One approach may reduce the x-ray doses needed for some types medical imaging, such as breast cancer screening. The other approach may allow 3D imaging of delicate biological samples or the study of very fast processes to speed development of more durable materials.
Led by Andrew Kingston of the Australian National University along with a team at the European Synchrotron Radiation Facility (ESRF) in France, the researchers demonstrated for the first time that the imaging approach known as ghost imaging can be used to obtain 3D x-ray images of the interior of objects opaque to visible light (Optica, November 2018, Vol. 5:12, pp. 1516-1520).
"Because of the potential for significantly lower doses of x-rays with 3D ghost imaging, this approach could revolutionize medical imaging by making x-ray screening for early signs of disease much cheaper, more readily available, and able to be undertaken much more often," said senior author David Paganin, from Monash University in Australia, in a statement. "This would greatly improve early detection of diseases, including cancers."
Ghost imaging correlates two x-ray beams that individually do not carry any meaningful information about the object. One beam encodes a random pattern that acts as a reference and never directly probes the sample, while the other beam passes through the sample.
The researchers created random x-ray patterns by shining a bright beam of x-ray light through metal foam. They took a 2D image of this random beam and then passed a very weak copy of it through the sample. A large-area, single-pixel detector captured x-rays that passed through the sample. The process was repeated for multiple illuminating patterns and sample-object orientations to construct a 3D tomographic image of the object's internal structure.
Horizontal (A) and vertical (B) 2D slices through the 3D x-ray GT reconstructed volume with a voxel pitch of 48 µm. The corresponding horizontal (C) and vertical (D) 2D slices through the conventional 3D tomography reconstructed volume obtained from the same set of experiments. (E) A semitransparent rendering of the 3D GT reconstructed object indicating the location of the slices (A) and (B). Horizontal (F) and vertical (G) cutaway images of the rendered ghost-tomogram volume showing the position of slices (A) and (B), respectively. Note that the blue lines in (A) and (C) indicate the position of the orthogonal slices (B) and (D); likewise, the red lines in (B) and (D) indicate the location of perpendicular slices (A) and (C). Image courtesy of Andrew Kingston et al, "Ghost tomgography, Optica, November 2018, Vol. 5:12, pp. 1516-1520.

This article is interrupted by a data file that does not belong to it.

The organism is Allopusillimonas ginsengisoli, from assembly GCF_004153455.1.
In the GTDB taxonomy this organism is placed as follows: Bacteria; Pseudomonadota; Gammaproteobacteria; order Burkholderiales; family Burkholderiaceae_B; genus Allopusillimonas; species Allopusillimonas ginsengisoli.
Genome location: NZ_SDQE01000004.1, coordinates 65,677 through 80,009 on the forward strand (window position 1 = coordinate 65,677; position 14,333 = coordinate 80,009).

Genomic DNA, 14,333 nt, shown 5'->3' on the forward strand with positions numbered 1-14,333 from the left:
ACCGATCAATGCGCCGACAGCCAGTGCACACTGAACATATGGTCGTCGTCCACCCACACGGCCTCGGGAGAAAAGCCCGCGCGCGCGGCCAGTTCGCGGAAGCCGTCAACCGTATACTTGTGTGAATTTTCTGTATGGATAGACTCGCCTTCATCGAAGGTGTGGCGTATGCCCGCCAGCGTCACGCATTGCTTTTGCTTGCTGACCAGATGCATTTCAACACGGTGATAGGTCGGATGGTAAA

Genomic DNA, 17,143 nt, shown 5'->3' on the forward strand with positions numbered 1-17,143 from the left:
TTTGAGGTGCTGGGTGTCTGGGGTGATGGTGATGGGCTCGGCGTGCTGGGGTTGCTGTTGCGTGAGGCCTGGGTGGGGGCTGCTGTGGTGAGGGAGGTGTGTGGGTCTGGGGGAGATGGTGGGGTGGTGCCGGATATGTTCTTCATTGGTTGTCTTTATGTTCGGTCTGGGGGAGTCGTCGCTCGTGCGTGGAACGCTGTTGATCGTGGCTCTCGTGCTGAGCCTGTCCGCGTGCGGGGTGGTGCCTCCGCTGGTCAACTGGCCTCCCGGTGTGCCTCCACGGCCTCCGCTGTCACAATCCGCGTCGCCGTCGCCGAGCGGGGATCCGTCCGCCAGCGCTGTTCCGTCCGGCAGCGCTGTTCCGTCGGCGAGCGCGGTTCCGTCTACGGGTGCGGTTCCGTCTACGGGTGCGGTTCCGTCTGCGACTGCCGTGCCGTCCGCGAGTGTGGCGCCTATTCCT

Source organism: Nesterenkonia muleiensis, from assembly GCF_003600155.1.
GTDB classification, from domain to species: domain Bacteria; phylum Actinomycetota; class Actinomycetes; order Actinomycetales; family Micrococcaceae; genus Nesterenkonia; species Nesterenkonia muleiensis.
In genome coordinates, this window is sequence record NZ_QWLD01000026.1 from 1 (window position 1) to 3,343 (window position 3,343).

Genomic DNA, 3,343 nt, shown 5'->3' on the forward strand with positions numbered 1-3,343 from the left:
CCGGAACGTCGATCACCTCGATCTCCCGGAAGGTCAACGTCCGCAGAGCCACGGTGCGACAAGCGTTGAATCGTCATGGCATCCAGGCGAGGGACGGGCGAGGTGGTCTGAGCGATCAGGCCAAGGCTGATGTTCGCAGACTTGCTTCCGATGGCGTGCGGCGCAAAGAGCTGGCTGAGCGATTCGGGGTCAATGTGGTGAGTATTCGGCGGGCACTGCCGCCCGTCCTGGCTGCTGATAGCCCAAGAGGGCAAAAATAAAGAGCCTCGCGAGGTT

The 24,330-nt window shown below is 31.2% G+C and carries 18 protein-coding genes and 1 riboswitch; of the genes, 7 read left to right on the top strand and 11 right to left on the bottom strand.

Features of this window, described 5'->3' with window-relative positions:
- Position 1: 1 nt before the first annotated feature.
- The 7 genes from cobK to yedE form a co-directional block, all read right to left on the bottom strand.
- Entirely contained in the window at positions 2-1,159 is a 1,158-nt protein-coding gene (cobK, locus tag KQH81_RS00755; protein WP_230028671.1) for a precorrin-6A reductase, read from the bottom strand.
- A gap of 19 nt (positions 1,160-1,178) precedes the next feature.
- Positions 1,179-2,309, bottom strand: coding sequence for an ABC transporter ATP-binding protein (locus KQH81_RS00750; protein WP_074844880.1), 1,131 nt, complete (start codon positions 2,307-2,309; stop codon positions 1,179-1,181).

As a proof-of-concept experiment, the group performed ghost x-ray tomography on an aluminum cylinder with a diameter of 5.6 mm and containing two holes smaller than 2.0 mm in diameter. The researchers were able to produce 3D images with 1.4 million voxels.
X-ray ghost imaging is a new field that needs to be further explored and developed, the study authors noted. "With more development, we envision ghost x-ray tomography as a route to cheaper and, therefore, much more readily available 3D x-ray imaging machines for medical imaging, industrial imaging, security screening, and surveillance," Kingston stated.
High-brilliance x-ray sources
In the other paper, a team from the Paul Scherrer Institute in Switzerland, led by Marco Stampanoni, and researchers from the Deutsches Elektronen-Synchrotron (DESY) in Germany and the ESRF, acquired 3D images using high-brilliance x-ray sources. Their new approach uses a single exposure to obtain 3D information from x-rays 100 billion times brighter than a hospital x-ray source. The rays can only be produced at specialized synchrotron facilities (Optica, November 2018, Vol. 5:12, pp. 1521-1524).
The technique can make the measurements necessary to create a 3D image before destruction of the sample, so it could be useful for studying the mechanics of delicate biological samples, such as examining the internal 3D structure of intact viruses or proteins.
The new single-shot approach uses a crystal to split one incoming x-ray beam into nine beams that simultaneously illuminate the sample. Using detectors oriented to record information from each beam allows researchers to acquire at once nine different 2D projections of a sample object before it is destroyed by the intense x-ray probe beams.
The researchers used the approach to image a moth, which demonstrated the potential for studying insect mechanics with 3D microscale resolution at speeds ranging from microseconds to femtoseconds. They also showed they could achieve nanoscale resolution by imaging a gold nanostructure.
The researchers plan to use their single-shot multiprojection imaging technique to better understand insect biomechanics, which could inspire new engineering setups. They also want to study new, lighter materials that might lower fuel consumption for vehicles, and plan to examine the fast processes that occur when space debris hits satellites, which could aid development of protective materials.
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